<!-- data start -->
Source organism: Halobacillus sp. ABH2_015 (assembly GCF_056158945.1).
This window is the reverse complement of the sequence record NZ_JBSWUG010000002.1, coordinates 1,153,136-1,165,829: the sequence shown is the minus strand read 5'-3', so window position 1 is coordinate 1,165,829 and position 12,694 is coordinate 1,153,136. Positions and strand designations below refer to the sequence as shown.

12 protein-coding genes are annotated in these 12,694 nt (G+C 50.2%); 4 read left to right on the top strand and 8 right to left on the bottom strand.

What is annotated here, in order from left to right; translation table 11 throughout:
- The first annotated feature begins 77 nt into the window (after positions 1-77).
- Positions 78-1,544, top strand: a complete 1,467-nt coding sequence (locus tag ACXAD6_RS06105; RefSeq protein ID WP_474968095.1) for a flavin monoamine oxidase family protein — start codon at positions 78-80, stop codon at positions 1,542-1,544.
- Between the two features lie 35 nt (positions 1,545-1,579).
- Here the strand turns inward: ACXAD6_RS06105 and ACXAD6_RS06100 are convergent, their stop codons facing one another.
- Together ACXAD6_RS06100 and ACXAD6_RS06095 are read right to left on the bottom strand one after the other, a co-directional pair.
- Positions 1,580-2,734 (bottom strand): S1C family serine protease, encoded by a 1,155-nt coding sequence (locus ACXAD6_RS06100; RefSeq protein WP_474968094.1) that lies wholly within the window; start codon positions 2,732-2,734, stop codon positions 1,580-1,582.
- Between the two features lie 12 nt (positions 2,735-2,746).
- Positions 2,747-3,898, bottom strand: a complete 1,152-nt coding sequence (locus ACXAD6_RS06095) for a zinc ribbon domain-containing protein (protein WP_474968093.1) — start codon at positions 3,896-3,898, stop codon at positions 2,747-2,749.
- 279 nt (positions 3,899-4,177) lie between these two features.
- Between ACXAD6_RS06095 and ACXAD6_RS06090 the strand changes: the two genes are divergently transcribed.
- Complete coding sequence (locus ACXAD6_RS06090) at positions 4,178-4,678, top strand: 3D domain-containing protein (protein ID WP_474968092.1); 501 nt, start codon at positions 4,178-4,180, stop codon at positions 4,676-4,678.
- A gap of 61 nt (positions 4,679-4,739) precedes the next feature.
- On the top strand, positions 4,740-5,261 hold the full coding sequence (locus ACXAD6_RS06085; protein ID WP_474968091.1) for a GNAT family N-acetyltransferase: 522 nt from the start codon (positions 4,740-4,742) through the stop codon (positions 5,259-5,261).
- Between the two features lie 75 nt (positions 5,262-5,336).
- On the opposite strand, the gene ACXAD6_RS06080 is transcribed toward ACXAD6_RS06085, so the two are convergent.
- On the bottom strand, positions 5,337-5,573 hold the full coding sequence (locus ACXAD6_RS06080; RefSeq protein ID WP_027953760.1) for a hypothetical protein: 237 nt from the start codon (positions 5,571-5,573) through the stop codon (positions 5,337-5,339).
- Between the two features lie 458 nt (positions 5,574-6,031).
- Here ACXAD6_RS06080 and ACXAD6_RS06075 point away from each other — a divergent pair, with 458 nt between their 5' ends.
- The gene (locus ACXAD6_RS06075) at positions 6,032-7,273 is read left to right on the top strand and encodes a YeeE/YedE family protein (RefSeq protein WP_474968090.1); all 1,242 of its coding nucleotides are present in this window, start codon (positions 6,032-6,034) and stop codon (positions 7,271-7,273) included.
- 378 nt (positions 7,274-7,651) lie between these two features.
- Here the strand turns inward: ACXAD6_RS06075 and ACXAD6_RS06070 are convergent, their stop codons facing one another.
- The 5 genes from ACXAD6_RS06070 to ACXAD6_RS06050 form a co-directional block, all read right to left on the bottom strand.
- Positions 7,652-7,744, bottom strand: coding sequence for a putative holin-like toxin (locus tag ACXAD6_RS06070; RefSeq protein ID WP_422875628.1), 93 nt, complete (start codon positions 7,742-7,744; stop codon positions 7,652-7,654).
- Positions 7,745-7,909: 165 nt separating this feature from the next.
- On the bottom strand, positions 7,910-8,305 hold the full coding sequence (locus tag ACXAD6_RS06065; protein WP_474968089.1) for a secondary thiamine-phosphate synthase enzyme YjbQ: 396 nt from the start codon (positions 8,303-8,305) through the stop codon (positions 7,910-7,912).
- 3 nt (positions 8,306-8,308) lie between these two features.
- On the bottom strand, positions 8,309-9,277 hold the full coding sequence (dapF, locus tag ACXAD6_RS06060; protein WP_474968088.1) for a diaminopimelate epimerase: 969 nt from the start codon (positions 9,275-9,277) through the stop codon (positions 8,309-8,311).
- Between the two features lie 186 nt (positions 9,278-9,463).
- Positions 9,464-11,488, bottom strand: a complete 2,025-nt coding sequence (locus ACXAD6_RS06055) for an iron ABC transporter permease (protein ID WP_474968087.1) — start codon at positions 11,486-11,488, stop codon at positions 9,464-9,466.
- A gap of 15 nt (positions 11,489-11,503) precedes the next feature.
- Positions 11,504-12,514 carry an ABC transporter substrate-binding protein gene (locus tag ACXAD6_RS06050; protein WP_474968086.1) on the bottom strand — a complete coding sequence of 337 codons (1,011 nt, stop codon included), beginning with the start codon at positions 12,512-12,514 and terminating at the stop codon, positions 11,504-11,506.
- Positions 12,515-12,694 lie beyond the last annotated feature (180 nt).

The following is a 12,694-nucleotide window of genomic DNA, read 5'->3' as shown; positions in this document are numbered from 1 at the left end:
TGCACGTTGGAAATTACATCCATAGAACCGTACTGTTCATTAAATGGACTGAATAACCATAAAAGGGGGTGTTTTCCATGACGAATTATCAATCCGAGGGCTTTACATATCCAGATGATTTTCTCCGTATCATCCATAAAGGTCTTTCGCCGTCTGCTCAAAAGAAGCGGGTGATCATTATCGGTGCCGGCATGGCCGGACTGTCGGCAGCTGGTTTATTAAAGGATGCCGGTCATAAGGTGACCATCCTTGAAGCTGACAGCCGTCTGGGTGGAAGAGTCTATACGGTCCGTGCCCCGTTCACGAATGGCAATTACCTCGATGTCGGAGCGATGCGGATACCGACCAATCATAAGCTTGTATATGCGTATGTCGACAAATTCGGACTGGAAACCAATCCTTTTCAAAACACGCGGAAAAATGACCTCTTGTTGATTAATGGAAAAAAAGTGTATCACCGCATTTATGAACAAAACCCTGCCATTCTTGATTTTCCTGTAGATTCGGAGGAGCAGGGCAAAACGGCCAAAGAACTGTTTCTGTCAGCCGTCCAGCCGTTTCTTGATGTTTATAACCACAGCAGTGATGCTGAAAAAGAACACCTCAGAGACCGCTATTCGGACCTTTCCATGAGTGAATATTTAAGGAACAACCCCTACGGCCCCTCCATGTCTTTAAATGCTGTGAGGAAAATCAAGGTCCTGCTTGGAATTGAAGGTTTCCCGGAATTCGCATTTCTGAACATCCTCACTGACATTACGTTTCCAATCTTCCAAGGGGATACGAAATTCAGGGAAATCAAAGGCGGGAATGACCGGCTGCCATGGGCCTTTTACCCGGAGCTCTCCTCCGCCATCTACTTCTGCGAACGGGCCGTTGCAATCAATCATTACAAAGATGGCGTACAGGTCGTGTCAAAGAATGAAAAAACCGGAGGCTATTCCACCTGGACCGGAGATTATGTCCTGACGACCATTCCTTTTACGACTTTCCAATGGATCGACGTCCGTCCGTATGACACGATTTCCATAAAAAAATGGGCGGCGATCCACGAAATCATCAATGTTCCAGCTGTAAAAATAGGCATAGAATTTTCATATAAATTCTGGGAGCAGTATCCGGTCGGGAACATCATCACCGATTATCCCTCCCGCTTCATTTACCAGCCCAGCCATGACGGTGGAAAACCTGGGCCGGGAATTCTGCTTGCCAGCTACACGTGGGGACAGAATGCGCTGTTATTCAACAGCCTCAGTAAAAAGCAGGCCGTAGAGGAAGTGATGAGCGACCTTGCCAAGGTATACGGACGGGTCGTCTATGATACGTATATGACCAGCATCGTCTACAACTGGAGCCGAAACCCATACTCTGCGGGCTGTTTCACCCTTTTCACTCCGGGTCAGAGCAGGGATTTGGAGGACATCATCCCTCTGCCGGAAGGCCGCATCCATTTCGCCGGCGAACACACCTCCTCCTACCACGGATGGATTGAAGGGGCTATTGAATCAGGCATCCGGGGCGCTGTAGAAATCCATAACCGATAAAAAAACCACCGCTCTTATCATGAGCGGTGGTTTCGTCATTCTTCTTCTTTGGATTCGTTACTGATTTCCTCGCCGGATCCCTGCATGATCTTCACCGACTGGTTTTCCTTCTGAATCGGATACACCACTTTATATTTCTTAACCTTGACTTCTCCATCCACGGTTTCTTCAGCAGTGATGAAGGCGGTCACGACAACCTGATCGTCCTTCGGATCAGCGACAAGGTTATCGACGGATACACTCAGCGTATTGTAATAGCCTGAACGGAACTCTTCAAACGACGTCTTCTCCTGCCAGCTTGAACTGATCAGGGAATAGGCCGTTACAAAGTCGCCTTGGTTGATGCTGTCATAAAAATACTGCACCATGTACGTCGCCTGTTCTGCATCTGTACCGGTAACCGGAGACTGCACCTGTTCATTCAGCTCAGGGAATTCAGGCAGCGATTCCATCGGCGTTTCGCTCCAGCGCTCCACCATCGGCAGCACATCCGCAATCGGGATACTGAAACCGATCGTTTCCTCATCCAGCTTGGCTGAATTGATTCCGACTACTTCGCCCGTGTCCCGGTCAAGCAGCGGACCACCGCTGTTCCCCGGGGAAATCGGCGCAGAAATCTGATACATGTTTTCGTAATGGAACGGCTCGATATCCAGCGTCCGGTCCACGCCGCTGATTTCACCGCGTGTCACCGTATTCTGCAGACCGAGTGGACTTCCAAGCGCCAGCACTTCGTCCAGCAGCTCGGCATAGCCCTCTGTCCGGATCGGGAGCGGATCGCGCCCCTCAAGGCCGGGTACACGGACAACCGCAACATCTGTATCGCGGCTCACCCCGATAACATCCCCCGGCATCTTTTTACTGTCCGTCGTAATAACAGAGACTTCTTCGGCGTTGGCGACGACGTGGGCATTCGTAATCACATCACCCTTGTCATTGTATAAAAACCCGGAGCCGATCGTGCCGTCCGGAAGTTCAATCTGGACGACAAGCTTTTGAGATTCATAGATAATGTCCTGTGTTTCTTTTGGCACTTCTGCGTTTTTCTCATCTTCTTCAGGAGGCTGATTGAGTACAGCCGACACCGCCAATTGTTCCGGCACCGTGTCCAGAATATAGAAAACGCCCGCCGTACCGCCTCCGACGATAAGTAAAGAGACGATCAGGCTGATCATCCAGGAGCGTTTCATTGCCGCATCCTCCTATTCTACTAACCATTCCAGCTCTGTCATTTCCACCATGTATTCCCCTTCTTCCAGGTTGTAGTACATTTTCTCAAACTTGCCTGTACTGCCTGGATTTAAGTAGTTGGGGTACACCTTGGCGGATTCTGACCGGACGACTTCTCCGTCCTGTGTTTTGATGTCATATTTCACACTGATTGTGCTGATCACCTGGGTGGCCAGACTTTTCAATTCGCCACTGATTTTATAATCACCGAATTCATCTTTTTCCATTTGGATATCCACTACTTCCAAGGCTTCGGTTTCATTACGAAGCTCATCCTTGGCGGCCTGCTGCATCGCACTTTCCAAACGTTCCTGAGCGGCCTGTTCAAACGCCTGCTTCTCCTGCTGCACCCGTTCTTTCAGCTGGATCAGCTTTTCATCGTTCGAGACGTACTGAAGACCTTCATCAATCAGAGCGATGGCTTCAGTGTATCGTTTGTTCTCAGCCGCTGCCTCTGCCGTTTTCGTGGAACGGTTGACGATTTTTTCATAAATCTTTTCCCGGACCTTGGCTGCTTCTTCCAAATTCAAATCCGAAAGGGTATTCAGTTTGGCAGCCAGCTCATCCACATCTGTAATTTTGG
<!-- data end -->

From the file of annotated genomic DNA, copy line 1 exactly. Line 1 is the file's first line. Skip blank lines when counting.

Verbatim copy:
Source organism: Halobacillus sp. ABH2_015 (assembly GCF_056158945.1).